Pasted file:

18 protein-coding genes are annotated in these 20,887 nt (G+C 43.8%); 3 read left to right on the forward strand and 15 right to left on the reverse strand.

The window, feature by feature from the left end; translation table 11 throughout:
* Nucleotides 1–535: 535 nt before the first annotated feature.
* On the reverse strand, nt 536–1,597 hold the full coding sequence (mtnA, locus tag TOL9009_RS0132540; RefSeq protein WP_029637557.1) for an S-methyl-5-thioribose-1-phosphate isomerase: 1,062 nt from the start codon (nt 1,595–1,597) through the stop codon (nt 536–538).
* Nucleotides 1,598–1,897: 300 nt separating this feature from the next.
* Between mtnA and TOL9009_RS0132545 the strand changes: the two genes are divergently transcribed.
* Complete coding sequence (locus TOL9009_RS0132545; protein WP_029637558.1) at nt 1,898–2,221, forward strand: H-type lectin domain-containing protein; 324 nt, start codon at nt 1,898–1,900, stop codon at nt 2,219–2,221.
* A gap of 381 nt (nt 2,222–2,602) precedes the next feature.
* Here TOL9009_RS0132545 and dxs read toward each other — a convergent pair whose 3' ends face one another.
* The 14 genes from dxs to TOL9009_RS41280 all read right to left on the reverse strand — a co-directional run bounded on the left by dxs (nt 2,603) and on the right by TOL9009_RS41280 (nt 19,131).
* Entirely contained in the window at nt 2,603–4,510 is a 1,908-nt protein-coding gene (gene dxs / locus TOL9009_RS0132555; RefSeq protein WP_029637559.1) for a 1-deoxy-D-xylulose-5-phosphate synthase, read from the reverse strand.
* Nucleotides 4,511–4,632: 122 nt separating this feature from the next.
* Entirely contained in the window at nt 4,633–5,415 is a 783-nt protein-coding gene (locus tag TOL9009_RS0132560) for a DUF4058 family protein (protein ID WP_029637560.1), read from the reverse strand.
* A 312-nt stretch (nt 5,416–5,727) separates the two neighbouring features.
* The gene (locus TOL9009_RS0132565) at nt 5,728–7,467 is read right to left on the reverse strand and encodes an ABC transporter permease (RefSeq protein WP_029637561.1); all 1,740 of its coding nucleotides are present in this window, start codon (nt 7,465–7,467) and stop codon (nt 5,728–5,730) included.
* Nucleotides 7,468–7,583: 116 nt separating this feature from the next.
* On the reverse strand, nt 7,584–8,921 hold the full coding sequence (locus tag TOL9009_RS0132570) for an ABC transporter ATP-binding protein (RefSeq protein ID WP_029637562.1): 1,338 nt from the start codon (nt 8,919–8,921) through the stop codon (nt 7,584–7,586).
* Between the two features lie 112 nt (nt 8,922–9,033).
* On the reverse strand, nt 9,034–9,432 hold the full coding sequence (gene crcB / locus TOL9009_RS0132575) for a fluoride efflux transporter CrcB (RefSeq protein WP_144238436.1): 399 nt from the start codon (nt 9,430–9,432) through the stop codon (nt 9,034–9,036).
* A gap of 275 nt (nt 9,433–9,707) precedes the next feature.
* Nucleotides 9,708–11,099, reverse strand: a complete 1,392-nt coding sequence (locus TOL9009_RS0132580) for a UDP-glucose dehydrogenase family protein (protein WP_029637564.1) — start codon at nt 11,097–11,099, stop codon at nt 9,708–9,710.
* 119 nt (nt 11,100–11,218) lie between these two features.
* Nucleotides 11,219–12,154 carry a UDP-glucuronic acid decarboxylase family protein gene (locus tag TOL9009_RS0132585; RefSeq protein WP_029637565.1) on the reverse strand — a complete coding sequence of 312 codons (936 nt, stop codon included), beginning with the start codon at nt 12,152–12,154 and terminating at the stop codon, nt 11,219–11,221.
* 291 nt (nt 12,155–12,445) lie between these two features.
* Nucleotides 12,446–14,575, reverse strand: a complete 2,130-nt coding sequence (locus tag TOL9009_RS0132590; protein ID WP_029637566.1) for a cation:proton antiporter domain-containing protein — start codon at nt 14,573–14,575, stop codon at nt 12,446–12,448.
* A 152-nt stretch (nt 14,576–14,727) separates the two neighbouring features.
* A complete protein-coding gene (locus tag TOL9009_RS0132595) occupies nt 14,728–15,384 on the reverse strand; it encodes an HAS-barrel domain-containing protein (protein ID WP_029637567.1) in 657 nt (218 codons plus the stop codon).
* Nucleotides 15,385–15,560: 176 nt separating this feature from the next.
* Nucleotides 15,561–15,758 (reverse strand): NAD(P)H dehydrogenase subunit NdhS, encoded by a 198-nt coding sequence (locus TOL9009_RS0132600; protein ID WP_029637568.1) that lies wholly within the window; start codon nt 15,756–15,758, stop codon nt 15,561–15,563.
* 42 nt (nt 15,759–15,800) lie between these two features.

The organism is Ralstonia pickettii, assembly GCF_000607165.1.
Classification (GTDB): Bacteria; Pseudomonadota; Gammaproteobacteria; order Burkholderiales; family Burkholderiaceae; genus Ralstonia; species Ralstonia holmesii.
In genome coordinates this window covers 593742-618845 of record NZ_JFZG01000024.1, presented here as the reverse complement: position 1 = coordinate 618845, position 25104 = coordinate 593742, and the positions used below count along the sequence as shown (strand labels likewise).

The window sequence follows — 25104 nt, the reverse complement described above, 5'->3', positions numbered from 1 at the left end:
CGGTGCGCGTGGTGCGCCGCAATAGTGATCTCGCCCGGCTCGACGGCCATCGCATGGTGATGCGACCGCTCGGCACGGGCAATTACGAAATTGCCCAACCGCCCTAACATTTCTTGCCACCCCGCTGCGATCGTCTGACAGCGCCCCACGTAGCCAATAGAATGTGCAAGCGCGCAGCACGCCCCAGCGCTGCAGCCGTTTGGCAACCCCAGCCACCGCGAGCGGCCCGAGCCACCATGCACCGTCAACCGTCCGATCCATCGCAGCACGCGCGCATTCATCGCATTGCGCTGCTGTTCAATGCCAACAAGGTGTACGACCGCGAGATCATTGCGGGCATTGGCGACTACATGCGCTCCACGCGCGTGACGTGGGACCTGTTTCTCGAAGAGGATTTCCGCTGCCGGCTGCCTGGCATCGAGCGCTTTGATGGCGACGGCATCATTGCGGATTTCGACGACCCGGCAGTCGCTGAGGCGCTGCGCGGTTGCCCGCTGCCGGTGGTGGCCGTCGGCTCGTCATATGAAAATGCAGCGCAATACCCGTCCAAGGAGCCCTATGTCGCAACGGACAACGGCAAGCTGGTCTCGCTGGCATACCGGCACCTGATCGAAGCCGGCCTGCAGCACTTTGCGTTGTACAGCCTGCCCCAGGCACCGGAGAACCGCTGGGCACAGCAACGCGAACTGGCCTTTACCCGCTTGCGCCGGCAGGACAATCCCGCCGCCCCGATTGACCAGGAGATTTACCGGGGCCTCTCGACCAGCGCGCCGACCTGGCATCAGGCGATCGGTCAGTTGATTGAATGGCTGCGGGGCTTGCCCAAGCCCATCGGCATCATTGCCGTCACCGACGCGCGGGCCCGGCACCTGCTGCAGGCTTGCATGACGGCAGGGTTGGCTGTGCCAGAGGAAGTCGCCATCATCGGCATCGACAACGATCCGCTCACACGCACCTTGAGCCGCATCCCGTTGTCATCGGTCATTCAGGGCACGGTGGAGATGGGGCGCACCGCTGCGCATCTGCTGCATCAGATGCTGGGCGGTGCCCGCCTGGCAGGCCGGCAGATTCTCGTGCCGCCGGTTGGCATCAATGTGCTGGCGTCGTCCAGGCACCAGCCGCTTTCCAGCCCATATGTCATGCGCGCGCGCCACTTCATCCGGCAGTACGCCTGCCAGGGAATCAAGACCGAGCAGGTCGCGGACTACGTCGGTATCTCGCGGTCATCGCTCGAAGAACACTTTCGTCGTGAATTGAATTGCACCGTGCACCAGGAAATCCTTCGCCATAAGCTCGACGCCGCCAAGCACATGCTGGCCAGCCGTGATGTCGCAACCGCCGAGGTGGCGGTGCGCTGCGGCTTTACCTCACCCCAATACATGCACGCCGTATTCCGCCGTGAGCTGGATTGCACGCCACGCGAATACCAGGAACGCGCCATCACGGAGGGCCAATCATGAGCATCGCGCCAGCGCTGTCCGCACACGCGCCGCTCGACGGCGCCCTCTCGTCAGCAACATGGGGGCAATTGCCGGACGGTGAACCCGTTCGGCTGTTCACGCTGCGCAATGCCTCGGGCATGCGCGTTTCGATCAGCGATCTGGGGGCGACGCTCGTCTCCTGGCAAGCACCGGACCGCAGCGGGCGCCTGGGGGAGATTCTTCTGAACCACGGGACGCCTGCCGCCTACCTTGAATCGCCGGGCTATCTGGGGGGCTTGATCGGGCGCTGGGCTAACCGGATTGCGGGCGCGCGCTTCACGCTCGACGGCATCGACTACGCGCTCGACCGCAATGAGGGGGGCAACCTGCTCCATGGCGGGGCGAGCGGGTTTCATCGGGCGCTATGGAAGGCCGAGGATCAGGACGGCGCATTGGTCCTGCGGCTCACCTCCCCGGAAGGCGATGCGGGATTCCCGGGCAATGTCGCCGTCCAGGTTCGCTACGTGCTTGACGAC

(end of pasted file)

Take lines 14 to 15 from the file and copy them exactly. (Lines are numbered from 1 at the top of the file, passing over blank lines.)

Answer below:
* A 312-nt stretch (nt 5,416–5,727) separates the two neighbouring features.
* The gene (locus TOL9009_RS0132565) at nt 5,728–7,467 is read right to left on the reverse strand and encodes an ABC transporter permease (RefSeq protein WP_029637561.1); all 1,740 of its coding nucleotides are present in this window, start codon (nt 7,465–7,467) and stop codon (nt 5,728–5,730) included.